Sometimes I think Mike Adams tends to promote fear-porn. Not here.
My late husband Jeff Joel came to me early this past summer in a dream; told me, in a slow, sonorous tone: “There will be migrations.” “Yes, I countered, impatiently, “it’s already happening in the world.”
“No. He responded, “In the U.S.”
His “no” did not mean it wasn’t happening elsewhere, but that it will be happening here, at home, where you and I, the supposedly “exceptional” people, live.
I’ve long been aware that the arid west depends upon stored water from aquifers. Perhaps my childhood in southern Idaho — in the “Magic Valley” transformed from sagebrush desert to irrigated potato and sugar beet fields — prepared me for the idea that the land that we live on we humans are continually, through technology, transforming. What I had not been prepared to understand, was how a single change can, and does, ripple through all dimensions. That learning took decades.
So, here. What effect will migrations out of California, our original “land of opportunity” do to our national psyche, not to mention our society and culture, our way of life, our economy, our instinct for survival? Will we push away refuges? Or will we welcome them. Only some of them? Then who? How do we work with the fact that the new normal is constant, often drastic change — and that means constant undermining of what we hope to take for granted. How do we remain in equanimity when the ground is being taken out from under us? When the water is either flooding or depriving us. When soil, water and air are polluted from man-made poisons? When fire consumes and destroys that which we treasure as “ours”?
More and more I realize, besides returning to local production of food, we must cultivate daily spiritual practices as essential training for continuous adaptation to what is and is becoming. That, and “getting to know your neighbors.” Really know them. Who are they? What are their stories? “Where are they coming from?” We must re-learn, indeed re-member — put ourselves back together again — by listening to one another, hearing each other’ stories. For this is the foundation for learning how to trust and depend on each other. Otherwise, we turn hateful and scared. Otherwise, we magnify hell on earth.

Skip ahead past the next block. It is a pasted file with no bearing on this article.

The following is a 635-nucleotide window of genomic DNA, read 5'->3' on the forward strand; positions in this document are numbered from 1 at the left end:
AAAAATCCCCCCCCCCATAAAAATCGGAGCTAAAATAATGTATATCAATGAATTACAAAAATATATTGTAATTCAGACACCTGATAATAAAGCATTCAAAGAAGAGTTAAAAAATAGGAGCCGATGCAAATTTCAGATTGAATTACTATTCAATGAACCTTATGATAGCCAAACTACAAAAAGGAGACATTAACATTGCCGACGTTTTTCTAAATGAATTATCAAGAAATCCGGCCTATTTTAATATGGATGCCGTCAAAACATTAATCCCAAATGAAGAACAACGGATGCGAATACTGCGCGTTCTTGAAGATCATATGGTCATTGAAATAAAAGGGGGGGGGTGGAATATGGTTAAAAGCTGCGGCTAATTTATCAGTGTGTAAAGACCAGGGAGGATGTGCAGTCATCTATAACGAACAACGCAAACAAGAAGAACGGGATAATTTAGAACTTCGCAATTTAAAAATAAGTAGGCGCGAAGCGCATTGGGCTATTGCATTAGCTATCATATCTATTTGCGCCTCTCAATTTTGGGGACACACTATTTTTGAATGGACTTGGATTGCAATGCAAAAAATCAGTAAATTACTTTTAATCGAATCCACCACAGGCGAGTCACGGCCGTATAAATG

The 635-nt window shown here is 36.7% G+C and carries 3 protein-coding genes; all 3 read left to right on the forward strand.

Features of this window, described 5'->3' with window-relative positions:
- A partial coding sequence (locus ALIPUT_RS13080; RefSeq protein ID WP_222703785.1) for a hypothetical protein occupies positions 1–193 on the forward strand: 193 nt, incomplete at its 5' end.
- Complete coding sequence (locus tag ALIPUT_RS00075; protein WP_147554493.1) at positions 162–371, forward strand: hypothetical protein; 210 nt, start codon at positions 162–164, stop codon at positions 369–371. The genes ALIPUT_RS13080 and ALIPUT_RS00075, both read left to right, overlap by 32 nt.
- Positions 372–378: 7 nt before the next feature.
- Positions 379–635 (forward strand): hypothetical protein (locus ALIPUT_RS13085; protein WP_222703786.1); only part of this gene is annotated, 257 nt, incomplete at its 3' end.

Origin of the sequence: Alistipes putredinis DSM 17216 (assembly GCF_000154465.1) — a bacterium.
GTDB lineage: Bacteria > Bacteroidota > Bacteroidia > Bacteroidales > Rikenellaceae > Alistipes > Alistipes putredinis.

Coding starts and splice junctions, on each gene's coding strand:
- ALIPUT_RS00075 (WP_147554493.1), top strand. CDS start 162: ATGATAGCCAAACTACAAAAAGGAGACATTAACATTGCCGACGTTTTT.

Let’s face it. Those of us who have been testing the winds knew that only when “things got really bad” would the vast majority wake up. Well, we’re here now. The emergency/emergence has begun. Let’s take our rightful places as pioneers who, by surrendering to what is, move into equanimity, the still center point within which we radiate a transformed future.
September 29, 2014
by Mike Adams
naturalnews, via Lance
Millions of Americans are about to be hit with strict water rationing — daily “allocation” numbers that represent the maximum amount of water you’re allowed to use for any purpose. Households that exceed the allocation limit will face stiff fines of hundreds of dollars per violation.
“In July, the State Water Resources Control Board passed stage one emergency regulations, giving powers to all local water agencies to fine $500 per violation,” reports the San Gabriel Valley Tribune. 
Keep in mind that these are only “stage one” emergency regulations. Stages two and three have yet to be invoked and will only become more severe.